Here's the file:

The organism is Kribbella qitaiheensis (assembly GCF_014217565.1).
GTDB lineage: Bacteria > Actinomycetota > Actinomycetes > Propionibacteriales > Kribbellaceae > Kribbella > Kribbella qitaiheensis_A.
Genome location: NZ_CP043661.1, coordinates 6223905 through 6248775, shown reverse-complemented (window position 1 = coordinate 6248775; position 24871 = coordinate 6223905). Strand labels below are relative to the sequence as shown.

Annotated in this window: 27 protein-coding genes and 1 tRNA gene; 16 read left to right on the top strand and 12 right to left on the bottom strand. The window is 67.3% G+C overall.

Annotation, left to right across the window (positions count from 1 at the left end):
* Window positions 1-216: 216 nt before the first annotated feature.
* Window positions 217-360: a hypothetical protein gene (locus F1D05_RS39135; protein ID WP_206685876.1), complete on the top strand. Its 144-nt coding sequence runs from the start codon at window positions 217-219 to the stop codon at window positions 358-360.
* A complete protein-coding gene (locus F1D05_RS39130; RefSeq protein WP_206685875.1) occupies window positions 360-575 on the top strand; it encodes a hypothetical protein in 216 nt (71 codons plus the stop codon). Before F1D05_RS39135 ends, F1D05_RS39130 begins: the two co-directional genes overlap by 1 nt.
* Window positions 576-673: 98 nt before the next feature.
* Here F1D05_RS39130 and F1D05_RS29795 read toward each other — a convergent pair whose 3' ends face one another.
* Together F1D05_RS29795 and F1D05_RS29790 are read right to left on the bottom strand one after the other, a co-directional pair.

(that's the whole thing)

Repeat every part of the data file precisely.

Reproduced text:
The organism is Kribbella qitaiheensis (assembly GCF_014217565.1).
GTDB lineage: Bacteria > Actinomycetota > Actinomycetes > Propionibacteriales > Kribbellaceae > Kribbella > Kribbella qitaiheensis_A.
Genome location: NZ_CP043661.1, coordinates 6223905 through 6248775, shown reverse-complemented (window position 1 = coordinate 6248775; position 24871 = coordinate 6223905). Strand labels below are relative to the sequence as shown.

Annotated in this window: 27 protein-coding genes and 1 tRNA gene; 16 read left to right on the top strand and 12 right to left on the bottom strand. The window is 67.3% G+C overall.

Annotation, left to right across the window (positions count from 1 at the left end):
* Window positions 1-216: 216 nt before the first annotated feature.
* Window positions 217-360: a hypothetical protein gene (locus F1D05_RS39135; protein ID WP_206685876.1), complete on the top strand. Its 144-nt coding sequence runs from the start codon at window positions 217-219 to the stop codon at window positions 358-360.
* A complete protein-coding gene (locus F1D05_RS39130; RefSeq protein WP_206685875.1) occupies window positions 360-575 on the top strand; it encodes a hypothetical protein in 216 nt (71 codons plus the stop codon). Before F1D05_RS39135 ends, F1D05_RS39130 begins: the two co-directional genes overlap by 1 nt.
* Window positions 576-673: 98 nt before the next feature.
* Here F1D05_RS39130 and F1D05_RS29795 read toward each other — a convergent pair whose 3' ends face one another.
* Together F1D05_RS29795 and F1D05_RS29790 are read right to left on the bottom strand one after the other, a co-directional pair.